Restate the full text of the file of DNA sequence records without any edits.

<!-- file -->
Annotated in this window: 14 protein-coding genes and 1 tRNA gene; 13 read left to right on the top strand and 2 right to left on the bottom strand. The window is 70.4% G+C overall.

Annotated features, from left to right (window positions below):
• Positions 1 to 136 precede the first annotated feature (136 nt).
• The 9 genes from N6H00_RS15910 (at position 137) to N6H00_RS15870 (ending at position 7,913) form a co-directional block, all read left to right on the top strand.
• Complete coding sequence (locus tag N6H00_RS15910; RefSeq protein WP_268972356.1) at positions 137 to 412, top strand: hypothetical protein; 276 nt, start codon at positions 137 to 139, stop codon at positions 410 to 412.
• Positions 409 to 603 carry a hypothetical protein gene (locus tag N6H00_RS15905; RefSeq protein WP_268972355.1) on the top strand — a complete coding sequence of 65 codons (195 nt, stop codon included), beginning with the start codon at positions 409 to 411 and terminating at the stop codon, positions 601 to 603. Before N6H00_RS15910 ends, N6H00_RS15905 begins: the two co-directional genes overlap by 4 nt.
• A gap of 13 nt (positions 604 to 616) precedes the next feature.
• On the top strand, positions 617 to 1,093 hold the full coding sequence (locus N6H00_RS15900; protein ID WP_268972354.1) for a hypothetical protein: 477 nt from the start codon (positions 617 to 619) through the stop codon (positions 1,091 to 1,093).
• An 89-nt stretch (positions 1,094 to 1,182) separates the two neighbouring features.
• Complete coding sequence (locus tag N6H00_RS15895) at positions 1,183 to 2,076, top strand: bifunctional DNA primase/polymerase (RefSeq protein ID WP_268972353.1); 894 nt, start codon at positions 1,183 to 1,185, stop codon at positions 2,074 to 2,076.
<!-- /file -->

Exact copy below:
Annotated in this window: 14 protein-coding genes and 1 tRNA gene; 13 read left to right on the top strand and 2 right to left on the bottom strand. The window is 70.4% G+C overall.

Annotated features, from left to right (window positions below):
• Positions 1 to 136 precede the first annotated feature (136 nt).
• The 9 genes from N6H00_RS15910 (at position 137) to N6H00_RS15870 (ending at position 7,913) form a co-directional block, all read left to right on the top strand.
• Complete coding sequence (locus tag N6H00_RS15910; RefSeq protein WP_268972356.1) at positions 137 to 412, top strand: hypothetical protein; 276 nt, start codon at positions 137 to 139, stop codon at positions 410 to 412.
• Positions 409 to 603 carry a hypothetical protein gene (locus tag N6H00_RS15905; RefSeq protein WP_268972355.1) on the top strand — a complete coding sequence of 65 codons (195 nt, stop codon included), beginning with the start codon at positions 409 to 411 and terminating at the stop codon, positions 601 to 603. Before N6H00_RS15910 ends, N6H00_RS15905 begins: the two co-directional genes overlap by 4 nt.
• A gap of 13 nt (positions 604 to 616) precedes the next feature.
• On the top strand, positions 617 to 1,093 hold the full coding sequence (locus N6H00_RS15900; protein ID WP_268972354.1) for a hypothetical protein: 477 nt from the start codon (positions 617 to 619) through the stop codon (positions 1,091 to 1,093).
• An 89-nt stretch (positions 1,094 to 1,182) separates the two neighbouring features.
• Complete coding sequence (locus tag N6H00_RS15895) at positions 1,183 to 2,076, top strand: bifunctional DNA primase/polymerase (RefSeq protein ID WP_268972353.1); 894 nt, start codon at positions 1,183 to 1,185, stop codon at positions 2,074 to 2,076.